- Jim Criner- In 1973, Criner served as the offensive line coach at UCLA under Pepper Rodgers. He served as head football coach at Boise State University and Iowa State University, compiling a career college football head coaching record of 76–46–3. Criner was also the head coach of the NFL Europe's Scottish Claymores from 1995 to 2000, and the short-lived XFL's Las Vegas Outlaws in 2001. Criner was later a scout for the Kansas City Chiefs of the NFL under head coach Dick Vermeil, whom he assisted at UCLA in the mid-1970s.
- William Alexander "Bill" Curry- In 1976, Curry served as an assistant at Georgia Tech under Pepper Rodgers. He served as head football coach at Georgia State University, Georgia Institute of Technology, the University of Alabama, and the University of Kentucky. Curry was honored in 1989 as the SEC Coach of the Year and received the Bobby Dodd Coach of the Year Award. He was a NFL Champion for the 1965 Green Bay Packers, and again in 1966 with Super Bowl I. He played football for ten seasons in the National Football League with four different teams: the Green Bay Packers , the Baltimore Colts , the Houston Oilers , and the Los Angeles Rams . He served for three seasons in the NFL (1977–1979) as Offensive Line Coach with the Green Bay Packers.
- Edward Harrell Emory, Sr.- Emory served as defensive line coach at Georgia Tech under Pepper Rodgers. He became East Carolina University's head football coach in 1980. In 1983, he guided the Pirates to an 8–3 record and a #20 ranking in the Associated Press final national poll.
- Dave Fagg- Fagg served as offensive backfield coach at Georgia Tech, under Pepper Rodgers. He served as head football coach at Davidson from 1990-92. He also served as head football coach at Davidson from 1970–1973.
- Donald Preston "Don" Fambrough- Fambrough served as the offensive line coach at Kansas under Pepper Rodgers. He served as the head football coach at the University of Kansas from 1971 to 1974 and again from 1979 to 1982.
- Dave McClain- From 1967-1968 Mclean was an assistant coach at the University of Kansas under Pepper Rodgers. McClain served as the head football coach at Ball State University from 1971 to 1977 and at the University of Wisconsin–Madison from 1978 to 1985. He was inducted into the Bowling Green State University Athletic Hall of Fame in 1986. He was inducted into the Ball State University Athletic Hall of Fame in 1990. In 1986, the Big Ten Conference dedicated its football Coach of the Year award in honor of McClain. In 2011, McClain was inducted into UW's Athletic Hall of Fame.
- Homer Austin Smith- In 1973, Smith was the offensive coordinator at U.C.L.A. under Pepper Rodgers, when the team, using the wishbone, led the nation in rushing, averaging 400.3 yards a game. Smith served as the head football coach at Davidson College, the University of the Pacific , and the United States Military Academy , compiling a career college football record 53–71–1. In 1997, Smith was a finalist for the Broyles Award, given annually to the nation's top college football assistant coach. Smith was named 1977 Eastern College Conference Coach of the Year and was presented an Outstanding Achievement Award by the American Football Coaches Association in 2006.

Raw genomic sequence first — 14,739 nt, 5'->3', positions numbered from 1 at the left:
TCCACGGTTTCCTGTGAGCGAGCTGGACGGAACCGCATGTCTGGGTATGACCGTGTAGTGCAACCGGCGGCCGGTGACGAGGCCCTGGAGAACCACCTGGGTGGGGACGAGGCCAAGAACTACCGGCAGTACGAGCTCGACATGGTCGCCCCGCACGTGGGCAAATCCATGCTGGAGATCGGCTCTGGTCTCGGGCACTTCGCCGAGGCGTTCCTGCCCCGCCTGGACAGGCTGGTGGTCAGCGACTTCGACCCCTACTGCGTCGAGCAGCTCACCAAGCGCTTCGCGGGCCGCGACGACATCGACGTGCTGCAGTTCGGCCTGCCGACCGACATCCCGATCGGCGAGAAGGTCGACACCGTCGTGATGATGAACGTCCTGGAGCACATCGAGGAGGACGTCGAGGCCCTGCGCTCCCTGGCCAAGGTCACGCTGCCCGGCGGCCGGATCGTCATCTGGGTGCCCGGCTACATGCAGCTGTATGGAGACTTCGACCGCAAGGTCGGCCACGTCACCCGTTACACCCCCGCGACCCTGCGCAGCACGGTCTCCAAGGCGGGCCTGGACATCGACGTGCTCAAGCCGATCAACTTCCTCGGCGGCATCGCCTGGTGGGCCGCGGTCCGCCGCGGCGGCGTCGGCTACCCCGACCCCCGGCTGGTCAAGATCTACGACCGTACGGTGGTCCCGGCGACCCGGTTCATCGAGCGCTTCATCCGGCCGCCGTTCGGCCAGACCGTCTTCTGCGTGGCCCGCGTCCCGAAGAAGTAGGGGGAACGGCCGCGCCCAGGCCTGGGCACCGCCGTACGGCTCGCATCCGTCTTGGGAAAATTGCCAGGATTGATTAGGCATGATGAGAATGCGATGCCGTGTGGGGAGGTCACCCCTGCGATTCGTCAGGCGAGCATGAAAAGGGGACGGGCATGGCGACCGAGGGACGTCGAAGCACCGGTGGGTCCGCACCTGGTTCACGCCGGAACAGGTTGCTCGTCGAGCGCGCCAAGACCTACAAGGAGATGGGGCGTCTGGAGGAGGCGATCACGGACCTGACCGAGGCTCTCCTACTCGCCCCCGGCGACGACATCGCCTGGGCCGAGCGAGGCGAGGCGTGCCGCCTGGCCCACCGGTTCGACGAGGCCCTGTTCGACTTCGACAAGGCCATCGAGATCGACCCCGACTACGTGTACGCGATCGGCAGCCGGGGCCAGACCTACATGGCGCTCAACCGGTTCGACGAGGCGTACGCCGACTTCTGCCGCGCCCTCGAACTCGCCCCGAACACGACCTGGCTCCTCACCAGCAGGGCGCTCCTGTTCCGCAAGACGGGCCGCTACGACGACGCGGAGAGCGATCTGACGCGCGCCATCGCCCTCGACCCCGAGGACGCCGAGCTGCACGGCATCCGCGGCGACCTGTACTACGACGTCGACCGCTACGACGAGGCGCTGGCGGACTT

- Charlie Taaffe- Taaffe served as a graduate assistant coach-wide receivers at Georgia Tech under Pepper Rodgers. Taaffe served as the head football coach at The Citadel , and was the head coach of the Canadian Football League Montreal Alouettes and Hamilton Tiger-Cats.
- Richard Hastings Tomey- Tomey coached the defensive backs at Kansas from 1967 to 1970 under Pepper Rodgers. In 1971, he followed Rodgers to UCLA where he served as both offensive line and defensive backs coach. Tomey served as the head football coach at the University of Hawaii, University of Arizona, and San Jose State University, compiling a career college football record of 183–145–7.
- Douglas W. Weaver- Weaver served as a graduate assistant coach at Georgia Tech and as defensive end coach at UCLA, under Pepper Rodgers. He served as the head football coach at Kansas State University and at Southern Illinois University Carbondale. Weaver was also the athletic director at the Georgia Institute of Technology from 1976 to 1979 and at Michigan State University from 1979 to 1989.
- Barry Wilson- Wilson served as the linebacker coach at Georgia Tech under Pepper Rodgers. He served as the head football coach at Duke University from 1990 to 1993.
Head coaching record
|Kansas Jayhawks (Big Eight Conference) (1967–1970)|
|UCLA Bruins (Pacific-8 Conference) (1971–1973)|
|Georgia Tech Yellow Jackets (NCAA Division I / I-A independent) (1974–1979)|
|1978||Georgia Tech||7–5||L Peach|
- Ferguson, Lew (December 14, 1968). "Kansas coach makes football a fun game". Free Lance-Star. Fredericksburg, Virginia. Associated Press. p. 7.
- "Tech fires Pepper". Spartanburg Herald. South Carolina. Associated Press. December 19, 1979. p. D1.
- McKenna, Dave (2010-11-19). "The Cranky Redskins Fan's Guide to Dan Snyder". Washington City Paper. Retrieved 2012-11-08.
- "Georgia Tech cops 17 to 14 thriller from Baylor Bears". Free Lance-Star. Fredericksburg, Virginia. Associated Press. January 2, 1952. p. 5.
- "Pepper Rodgers hired as UCLA grid coach". Spokesman-Review. Spokane, Washington. Associated Press. January 8, 1971. p. 15.
- Jenkins, Dan (September 18, 1972). "Young Harmon makes his mark". Sports Illustrated. p. 32.
- "Bruins upend Cornhuskers on Herrera's field goal, 20-17". Eugene Register-Guard. (Oregon). Associated Press. September 10, 1972. p. 3C.
- Nissenson, Herschel (January 3, 1973). "It's official: Trojans No. 1 grid team". Reading Eagle. (Pennsylvania). Associated Press. p. 48.
- Nissenson, Herschel (January 3, 1974). "Notre Dame No. 1 in final AP grid poll". Reading Eagle. (Pennsylvania). Associated Press. p. 32.
- "Allstate Sugar Bowl Announces Inaugural Hall of Fame Class".
- Suguira, Ken (October 16, 2015). "Did Georgia Tech and Pepper Rodgers keep Steve Spurrier's career alive?". Atlanta Journal-Constitution.
- Conversations with Coach Pepper Rodgers, January 2018